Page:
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A Momentary Flow

Evolving Worldviews

What Our Brains Can Teach Us
By DAVID EAGLEMAN
Published: February 22, 2013
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AFTER President Obama’s recent announcement of a plan to invigorate the study of neuroscience with what could amount to a $3 billion investment, a reasonable taxpayer might ask: Why brain science? Why now?
Here’s why. Imagine you were an alien catching sight of the Earth. Your species knows nothing about humans, let alone how to interpret the interactions of seven billion people in complex social networks. With no acquaintance with the nuances of human language or behavior, it proves impossible to decipher the secret idiom of neighborhoods and governments, the interplay of local and global culture, or the intertwining economies of nations. It just looks like pandemonium, a meaningless Babel.
So it goes with the brain. We are the aliens in that landscape, and the brain is an even more complicated cipher. It is composed of 100 billion electrically active cells called neurons, each connected to many thousands of its neighbors. Each neuron relays information in the form of miniature voltage spikes, which are then converted into chemical signals that bridge the gap to other neurons. Most neurons send these signals many times per second; if each signaling event were to make a sound as loud as a pin dropping, the cacophony from a single human head would blow out all the windows. The complexity of such a system bankrupts our language; observing the brain with our current technologies, we mostly detect an enigmatic uproar.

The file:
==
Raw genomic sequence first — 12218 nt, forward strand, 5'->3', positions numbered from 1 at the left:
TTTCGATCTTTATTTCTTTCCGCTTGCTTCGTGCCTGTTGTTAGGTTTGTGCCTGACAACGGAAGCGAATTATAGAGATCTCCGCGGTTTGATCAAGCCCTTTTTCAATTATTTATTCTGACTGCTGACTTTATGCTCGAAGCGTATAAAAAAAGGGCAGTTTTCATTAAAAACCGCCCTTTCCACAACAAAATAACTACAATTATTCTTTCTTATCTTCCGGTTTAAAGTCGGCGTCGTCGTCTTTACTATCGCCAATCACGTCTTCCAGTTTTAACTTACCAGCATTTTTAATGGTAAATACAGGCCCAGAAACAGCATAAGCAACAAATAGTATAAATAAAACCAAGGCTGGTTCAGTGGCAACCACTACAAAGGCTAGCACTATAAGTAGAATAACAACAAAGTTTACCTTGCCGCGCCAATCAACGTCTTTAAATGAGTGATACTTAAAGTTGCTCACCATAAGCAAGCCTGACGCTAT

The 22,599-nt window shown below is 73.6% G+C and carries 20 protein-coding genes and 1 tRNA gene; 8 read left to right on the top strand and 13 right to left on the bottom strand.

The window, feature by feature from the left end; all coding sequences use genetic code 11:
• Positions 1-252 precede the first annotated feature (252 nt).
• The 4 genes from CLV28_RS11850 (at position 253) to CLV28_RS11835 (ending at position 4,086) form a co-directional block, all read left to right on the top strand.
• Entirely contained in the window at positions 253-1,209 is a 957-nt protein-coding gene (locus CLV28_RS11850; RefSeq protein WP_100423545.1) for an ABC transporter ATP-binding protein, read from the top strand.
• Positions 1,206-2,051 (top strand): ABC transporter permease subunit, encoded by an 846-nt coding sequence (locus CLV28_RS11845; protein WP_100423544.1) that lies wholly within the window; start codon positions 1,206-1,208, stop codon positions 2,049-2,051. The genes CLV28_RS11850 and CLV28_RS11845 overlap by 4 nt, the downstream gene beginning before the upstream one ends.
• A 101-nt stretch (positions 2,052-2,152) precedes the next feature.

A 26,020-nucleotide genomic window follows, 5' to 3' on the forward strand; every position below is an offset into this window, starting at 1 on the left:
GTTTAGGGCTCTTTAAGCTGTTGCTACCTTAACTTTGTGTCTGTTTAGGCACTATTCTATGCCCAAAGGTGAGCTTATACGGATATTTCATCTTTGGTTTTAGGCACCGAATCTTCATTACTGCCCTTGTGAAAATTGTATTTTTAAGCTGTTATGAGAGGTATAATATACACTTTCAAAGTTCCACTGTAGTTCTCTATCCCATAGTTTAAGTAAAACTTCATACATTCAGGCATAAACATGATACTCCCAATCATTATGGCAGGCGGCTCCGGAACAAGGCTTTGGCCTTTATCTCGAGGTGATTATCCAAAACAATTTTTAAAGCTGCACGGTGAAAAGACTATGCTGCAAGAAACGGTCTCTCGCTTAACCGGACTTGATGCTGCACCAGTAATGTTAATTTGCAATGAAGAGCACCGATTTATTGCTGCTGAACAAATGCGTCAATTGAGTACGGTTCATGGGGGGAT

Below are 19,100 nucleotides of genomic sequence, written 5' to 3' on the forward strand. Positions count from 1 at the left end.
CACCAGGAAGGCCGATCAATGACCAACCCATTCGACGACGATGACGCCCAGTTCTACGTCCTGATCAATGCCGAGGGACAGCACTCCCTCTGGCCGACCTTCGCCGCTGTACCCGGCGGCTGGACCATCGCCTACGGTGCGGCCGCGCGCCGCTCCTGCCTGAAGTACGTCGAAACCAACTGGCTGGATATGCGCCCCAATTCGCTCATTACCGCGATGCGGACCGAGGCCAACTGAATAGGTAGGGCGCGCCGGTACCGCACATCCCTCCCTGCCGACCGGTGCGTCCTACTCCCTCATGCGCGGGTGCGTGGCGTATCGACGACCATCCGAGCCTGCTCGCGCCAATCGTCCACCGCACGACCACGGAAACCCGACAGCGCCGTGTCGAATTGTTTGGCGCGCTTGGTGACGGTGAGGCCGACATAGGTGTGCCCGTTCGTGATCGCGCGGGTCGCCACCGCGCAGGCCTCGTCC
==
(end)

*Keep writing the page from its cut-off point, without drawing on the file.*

Looking at the brain from a distance isn’t much use, nor is zooming in to a single neuron. A new kind of science is required, one that can track and analyze the activity of billions of neurons simultaneously.

What Our Brains Can Teach Us

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AFTER President Obama’s recent announcement of a plan to invigorate the study of neuroscience with what could amount to a $3 billion investment, a reasonable taxpayer might ask: Why brain science? Why now?

Here’s why. Imagine you were an alien catching sight of the Earth. Your species knows nothing about humans, let alone how to interpret the interactions of seven billion people in complex social networks. With no acquaintance with the nuances of human language or behavior, it proves impossible to decipher the secret idiom of neighborhoods and governments, the interplay of local and global culture, or the intertwining economies of nations. It just looks like pandemonium, a meaningless Babel.

So it goes with the brain. We are the aliens in that landscape, and the brain is an even more complicated cipher. It is composed of 100 billion electrically active cells called neurons, each connected to many thousands of its neighbors. Each neuron relays information in the form of miniature voltage spikes, which are then converted into chemical signals that bridge the gap to other neurons. Most neurons send these signals many times per second; if each signaling event were to make a sound as loud as a pin dropping, the cacophony from a single human head would blow out all the windows. The complexity of such a system bankrupts our language; observing the brain with our current technologies, we mostly detect an enigmatic uproar.

Looking at the brain from a distance isn’t much use, nor is zooming in to a single neuron. A new kind of science is required, one that can track and analyze the activity of billions of neurons simultaneously.

Notes

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